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Eating disorders: Anorexia and Bulemia.

October 12, 2009

Matthew Vasey, MD



Eating disorders are a very serious and potentially deadly problem in today's culture. Without even looking to the literature I would suspect that nearly everyone reading this knows of someone affected by anorexia nervosa or bulemia, and perhaps have even battled or are battling an eating disorder personally. While there are specific features that lead to a clinical diagnosis of an eating disorder, anorexia nervosa in essence is starvation, whereas bulimia is binge eating followed by a purge of various means.

With this website's attention to an industry where eating disorders may be assumed far more prevalent than that of its viewing audience the purpose of this is not to pass judgment, rather to provide information on the impact a disorder may have on one's body. A relationship one has with their body is personal. Each and everyone has a right to weigh risks and benefits, and make an educated decision based on their particular cicumstance. Below is a systematic presentation of some ways an eating disorder may impact the human body.

Endocrine: Starvation affects the bodies' hormones of all types, including reproductive, metabolic and growth hormones. Circulating levels of blood sugar may become dangerously low. This can cause hypothermia, coma and death. If you will remember the Kreb's Cycle or Glycolysis from high school, sugar is turned in to ATP or energy. ATP, like fuel to a cellular engine keeps you warm among countless other vital functions.

Gastrointestinal: Severe purging episodes can lead to difficulty swallowing, bloody vomit, or rupture of the esophagus. A ruptured esophogus may drain into the cavity surrounding the heart causing a fatal process called mediastinitis. Binge vomiting after an extended period of starvation can cause a potentially fatal pancreatitis where enzymes that should digest food end up digesting your own body. Laxative abuse can lead to diarrhea, constipation, cramping and bloating. More concerningly, laxative abuse may cause the intestines to be paralyzed requiring a large surgery to remove it. Depending which area is paralyzed the intestine may be attached to a hole cut through the skin for a bag to be attached to the front of the torso in order to collect liquid stool.

Renal or Kidney: Abuse of water pills can loose important electrolytes needed for cellular activity, including sodium, potassium, magnesium and calcium.

Hematologic or Blood: Poor dietary intake and absorption of blood clotting factors can lead to easy bruising and bleeding.

Respiratory or Lungs: Lungs become stiffer due to lack of a lubrication-like fluid called surfactant and more likely to collapse. Collapsed lungs can require a large tube to be cut through your chest to the area where the lung deflated. Since the diaphragm is a muscle and responsible for breathing normal breathing patterns are affected.

Cardiovascular or Heart and Vessels: Reduction of circulating blood volume can be due to either vomiting or reduced fluid intake. Drinking products to induce vomiting may lead to malfunction and destruction of heart muscle. Potentially fatal arrhythmias may result from electrolyte imbalances as well as EKG changes similarly to what you might find in a heart attack. Reflex-like activity of the blood vessels may malfunction causing someone to pass out upon standing.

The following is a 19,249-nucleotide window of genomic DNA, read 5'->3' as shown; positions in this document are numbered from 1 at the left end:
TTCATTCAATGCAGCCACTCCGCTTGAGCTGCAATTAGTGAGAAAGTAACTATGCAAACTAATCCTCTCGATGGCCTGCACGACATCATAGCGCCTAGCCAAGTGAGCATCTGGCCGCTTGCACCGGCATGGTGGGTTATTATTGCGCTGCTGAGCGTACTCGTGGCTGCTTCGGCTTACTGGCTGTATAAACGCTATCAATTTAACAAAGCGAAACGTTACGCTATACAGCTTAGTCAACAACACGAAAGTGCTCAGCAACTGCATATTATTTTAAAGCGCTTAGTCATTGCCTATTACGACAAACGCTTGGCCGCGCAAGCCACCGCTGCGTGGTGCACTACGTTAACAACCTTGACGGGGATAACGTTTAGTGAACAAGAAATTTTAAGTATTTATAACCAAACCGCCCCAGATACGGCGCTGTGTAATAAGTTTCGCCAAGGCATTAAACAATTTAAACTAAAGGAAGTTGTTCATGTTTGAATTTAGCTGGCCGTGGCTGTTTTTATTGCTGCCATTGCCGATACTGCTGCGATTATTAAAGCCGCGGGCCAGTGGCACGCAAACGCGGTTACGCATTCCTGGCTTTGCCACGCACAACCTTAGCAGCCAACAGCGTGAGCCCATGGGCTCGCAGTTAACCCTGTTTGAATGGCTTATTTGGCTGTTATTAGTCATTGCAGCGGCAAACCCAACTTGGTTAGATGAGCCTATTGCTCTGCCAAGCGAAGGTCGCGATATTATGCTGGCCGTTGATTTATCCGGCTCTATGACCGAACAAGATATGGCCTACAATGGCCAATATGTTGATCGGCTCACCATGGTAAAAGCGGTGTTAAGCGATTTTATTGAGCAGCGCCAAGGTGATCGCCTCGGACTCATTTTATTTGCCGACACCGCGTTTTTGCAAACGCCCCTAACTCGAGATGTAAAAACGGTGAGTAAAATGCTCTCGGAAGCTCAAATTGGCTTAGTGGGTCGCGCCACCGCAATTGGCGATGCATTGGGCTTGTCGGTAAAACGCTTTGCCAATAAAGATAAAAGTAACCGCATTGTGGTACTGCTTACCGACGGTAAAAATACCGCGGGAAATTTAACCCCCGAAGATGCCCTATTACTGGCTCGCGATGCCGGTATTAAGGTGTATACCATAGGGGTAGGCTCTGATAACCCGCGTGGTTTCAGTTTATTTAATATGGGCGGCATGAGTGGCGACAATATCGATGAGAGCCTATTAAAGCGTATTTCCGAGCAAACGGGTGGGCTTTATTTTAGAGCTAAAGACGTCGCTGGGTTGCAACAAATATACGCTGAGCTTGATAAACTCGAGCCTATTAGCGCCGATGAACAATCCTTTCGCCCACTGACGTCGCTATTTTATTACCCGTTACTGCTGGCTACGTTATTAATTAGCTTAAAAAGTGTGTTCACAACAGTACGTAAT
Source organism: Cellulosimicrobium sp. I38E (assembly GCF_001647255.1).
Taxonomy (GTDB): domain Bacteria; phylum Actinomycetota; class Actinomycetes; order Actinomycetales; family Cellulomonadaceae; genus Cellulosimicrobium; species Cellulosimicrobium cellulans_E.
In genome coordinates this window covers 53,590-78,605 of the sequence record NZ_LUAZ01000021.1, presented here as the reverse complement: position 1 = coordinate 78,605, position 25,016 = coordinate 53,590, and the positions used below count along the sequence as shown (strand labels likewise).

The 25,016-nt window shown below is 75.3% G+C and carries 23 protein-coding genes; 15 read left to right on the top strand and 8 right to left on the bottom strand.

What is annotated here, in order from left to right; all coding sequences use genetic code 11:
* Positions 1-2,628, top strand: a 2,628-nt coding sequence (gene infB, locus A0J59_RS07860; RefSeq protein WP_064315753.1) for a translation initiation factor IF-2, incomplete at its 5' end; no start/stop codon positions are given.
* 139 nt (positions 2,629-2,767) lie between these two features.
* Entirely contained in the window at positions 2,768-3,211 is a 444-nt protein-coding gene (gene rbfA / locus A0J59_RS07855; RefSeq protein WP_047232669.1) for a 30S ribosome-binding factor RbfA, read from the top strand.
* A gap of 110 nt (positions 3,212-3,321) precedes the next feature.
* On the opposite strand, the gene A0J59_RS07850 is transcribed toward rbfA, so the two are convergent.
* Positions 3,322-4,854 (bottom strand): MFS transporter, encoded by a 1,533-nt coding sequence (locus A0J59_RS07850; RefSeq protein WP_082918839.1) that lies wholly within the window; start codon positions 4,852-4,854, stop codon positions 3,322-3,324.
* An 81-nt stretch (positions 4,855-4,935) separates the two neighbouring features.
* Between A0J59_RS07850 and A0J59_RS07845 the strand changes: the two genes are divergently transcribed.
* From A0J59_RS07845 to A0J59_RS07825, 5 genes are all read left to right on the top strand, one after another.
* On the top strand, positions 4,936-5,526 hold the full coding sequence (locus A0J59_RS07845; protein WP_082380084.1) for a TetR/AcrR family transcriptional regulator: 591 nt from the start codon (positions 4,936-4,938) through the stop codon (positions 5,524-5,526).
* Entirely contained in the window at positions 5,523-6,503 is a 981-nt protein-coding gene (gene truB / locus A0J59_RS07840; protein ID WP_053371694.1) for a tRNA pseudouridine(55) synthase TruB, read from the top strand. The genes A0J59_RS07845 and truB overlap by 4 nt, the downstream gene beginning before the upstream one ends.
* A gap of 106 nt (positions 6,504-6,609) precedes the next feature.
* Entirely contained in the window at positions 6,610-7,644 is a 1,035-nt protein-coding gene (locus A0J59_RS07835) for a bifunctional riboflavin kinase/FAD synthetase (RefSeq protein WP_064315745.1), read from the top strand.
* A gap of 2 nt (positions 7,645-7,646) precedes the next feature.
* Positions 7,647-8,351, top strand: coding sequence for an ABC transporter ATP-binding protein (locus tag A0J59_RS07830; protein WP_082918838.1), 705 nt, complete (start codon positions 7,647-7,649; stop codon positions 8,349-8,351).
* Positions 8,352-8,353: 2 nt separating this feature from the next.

Neurologic or Nerves: Numbness, weakness and tingling may result from nerve compression due to loss the protective cushion provided for by fat cells.

Musculoskeletal: Excessive exercise can kill muscle cells. Persistant aches, pains, weakness and rash-like symptoms can also result from drinking certain products to induce vomiting called a dermatomyositis-like syndrome. Osteoporosis and subsequent fracture is common, particularly stress fractures in obsessive exercisers.

Dermatologic or Skin: Repeated episodes of throwing up leads to teeth problems because of the acid found in the stomach. Bulemics in attempting to conceal their behavior can actually worsen things with aggressive brushing causing erosion and gingivitis. Glands inside the mouth can be enlarged. Repeated gagging can produce cuts and bruises in the mouth and callous formation on the hands. Hair and nails can become crunchy and easily breakable.

For more information please visit these recommended websites:

National Eating Disorders Association
www.nationaleatingdisorders.org

The Renfrew Foundation
www.renfrew.org

REFERENCES:

Byrne S, McLean N: Eating disorders in athletes: A review of the literature. J Sci Med Sport 4:145, 2001.
Galetta F, Franzoni F, Cupisti A, et al: QT interval dispersion in young women with anorexia nervosa. J Pediatr 140:456, 2002.
Hediger, C, Rost B, Itin P: Cutaneous manifestations in anorexia nervosa. J Suisse Med 130:565, 2002.
Kaye, WH, Klump KL, Frank GK, et al: Anorexia and bulimia nervosa. Annu Rev Med 51:299, 2000.
LaBan MM, Wilkins JC, Sackeyfio AH, Taylor RS: Osteoporotic stress fractures in anorexia nervosa. Arch Phys Med Rehabil 76;884, 1996.
Little JW: Eating disorders; dental implications. Oral Surg Oral Med Oral Pathol Oral Radiol Endod 93:138, 2002.
PF Sullivan Mortality in anorexia nervosa. Am J Psychiatry 1995; 152:1073-1074
Tintinalli, J. Emergency Medicine: A Comprehensive Study Guide - 6th Ed. (2004) McGraw-Hill, Medical Publishing Division


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